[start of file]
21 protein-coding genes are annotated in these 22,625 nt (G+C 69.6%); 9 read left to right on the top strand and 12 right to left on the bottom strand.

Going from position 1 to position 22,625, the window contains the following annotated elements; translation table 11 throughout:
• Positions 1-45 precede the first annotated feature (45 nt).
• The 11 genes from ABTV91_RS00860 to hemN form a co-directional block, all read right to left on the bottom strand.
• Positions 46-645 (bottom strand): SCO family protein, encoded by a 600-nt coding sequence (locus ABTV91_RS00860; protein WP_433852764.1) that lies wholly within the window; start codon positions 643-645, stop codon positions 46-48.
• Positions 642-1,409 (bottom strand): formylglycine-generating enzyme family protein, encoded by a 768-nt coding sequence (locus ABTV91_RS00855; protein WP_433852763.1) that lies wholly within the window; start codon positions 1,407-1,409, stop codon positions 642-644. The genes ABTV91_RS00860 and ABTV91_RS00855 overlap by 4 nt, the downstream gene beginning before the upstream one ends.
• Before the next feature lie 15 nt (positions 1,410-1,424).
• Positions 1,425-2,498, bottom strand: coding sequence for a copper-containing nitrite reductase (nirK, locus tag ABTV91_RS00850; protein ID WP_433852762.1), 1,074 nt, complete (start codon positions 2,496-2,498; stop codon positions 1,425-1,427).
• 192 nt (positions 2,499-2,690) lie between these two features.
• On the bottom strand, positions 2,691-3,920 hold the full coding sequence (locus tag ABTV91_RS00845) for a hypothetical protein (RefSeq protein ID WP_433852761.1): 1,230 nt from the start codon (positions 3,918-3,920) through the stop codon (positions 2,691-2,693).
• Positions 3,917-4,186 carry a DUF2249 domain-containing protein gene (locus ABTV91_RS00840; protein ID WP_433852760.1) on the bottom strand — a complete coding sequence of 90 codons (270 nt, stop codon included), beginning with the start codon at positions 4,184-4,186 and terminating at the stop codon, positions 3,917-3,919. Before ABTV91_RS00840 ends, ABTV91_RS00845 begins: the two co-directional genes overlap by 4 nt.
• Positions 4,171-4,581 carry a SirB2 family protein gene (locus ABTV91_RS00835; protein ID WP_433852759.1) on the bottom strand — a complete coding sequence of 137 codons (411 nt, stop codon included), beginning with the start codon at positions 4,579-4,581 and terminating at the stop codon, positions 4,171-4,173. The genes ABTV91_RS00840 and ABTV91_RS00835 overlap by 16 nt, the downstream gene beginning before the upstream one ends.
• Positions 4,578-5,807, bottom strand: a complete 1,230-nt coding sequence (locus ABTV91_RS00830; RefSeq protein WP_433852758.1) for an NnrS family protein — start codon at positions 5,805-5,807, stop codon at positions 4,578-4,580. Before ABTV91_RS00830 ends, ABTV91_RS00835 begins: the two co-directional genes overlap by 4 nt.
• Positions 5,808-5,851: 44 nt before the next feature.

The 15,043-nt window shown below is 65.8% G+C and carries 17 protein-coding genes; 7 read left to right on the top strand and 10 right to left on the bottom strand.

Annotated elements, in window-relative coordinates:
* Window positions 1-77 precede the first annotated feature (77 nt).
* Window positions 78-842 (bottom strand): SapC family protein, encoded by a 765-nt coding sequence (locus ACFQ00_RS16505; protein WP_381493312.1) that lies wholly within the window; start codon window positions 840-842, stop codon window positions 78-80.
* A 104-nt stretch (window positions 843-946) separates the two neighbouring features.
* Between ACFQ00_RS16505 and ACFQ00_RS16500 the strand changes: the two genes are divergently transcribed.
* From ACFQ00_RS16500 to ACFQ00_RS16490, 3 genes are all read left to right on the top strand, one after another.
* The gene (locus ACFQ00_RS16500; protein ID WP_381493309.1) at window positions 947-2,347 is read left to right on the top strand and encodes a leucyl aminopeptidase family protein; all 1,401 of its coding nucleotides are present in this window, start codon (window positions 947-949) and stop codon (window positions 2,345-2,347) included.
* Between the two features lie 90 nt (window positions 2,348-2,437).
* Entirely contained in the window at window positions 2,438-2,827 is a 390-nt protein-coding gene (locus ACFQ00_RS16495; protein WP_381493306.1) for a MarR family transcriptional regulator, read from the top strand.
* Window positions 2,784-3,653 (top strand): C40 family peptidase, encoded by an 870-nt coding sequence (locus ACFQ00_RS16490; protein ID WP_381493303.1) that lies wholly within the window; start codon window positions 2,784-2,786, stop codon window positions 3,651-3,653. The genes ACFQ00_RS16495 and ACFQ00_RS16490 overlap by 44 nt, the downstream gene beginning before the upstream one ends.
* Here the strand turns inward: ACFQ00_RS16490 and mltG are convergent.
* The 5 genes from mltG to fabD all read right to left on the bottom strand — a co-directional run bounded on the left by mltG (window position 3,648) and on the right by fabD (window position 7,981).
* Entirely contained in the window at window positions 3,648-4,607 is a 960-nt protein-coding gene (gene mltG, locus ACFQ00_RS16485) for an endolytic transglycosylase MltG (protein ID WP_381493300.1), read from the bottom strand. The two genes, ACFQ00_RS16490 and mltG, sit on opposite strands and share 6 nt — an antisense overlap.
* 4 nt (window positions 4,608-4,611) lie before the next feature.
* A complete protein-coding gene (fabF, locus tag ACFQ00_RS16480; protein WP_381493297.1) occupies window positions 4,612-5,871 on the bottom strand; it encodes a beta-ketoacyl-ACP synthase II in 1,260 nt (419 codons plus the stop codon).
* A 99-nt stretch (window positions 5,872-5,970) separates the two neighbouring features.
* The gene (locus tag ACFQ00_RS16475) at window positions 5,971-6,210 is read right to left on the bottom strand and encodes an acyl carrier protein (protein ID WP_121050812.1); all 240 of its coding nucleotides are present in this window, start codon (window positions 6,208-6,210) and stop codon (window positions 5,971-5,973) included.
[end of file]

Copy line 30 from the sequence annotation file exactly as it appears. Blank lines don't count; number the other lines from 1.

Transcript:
* A complete protein-coding gene (fabF, locus tag ACFQ00_RS16480; protein WP_381493297.1) occupies window positions 4,612-5,871 on the bottom strand; it encodes a beta-ketoacyl-ACP synthase II in 1,260 nt (419 codons plus the stop codon).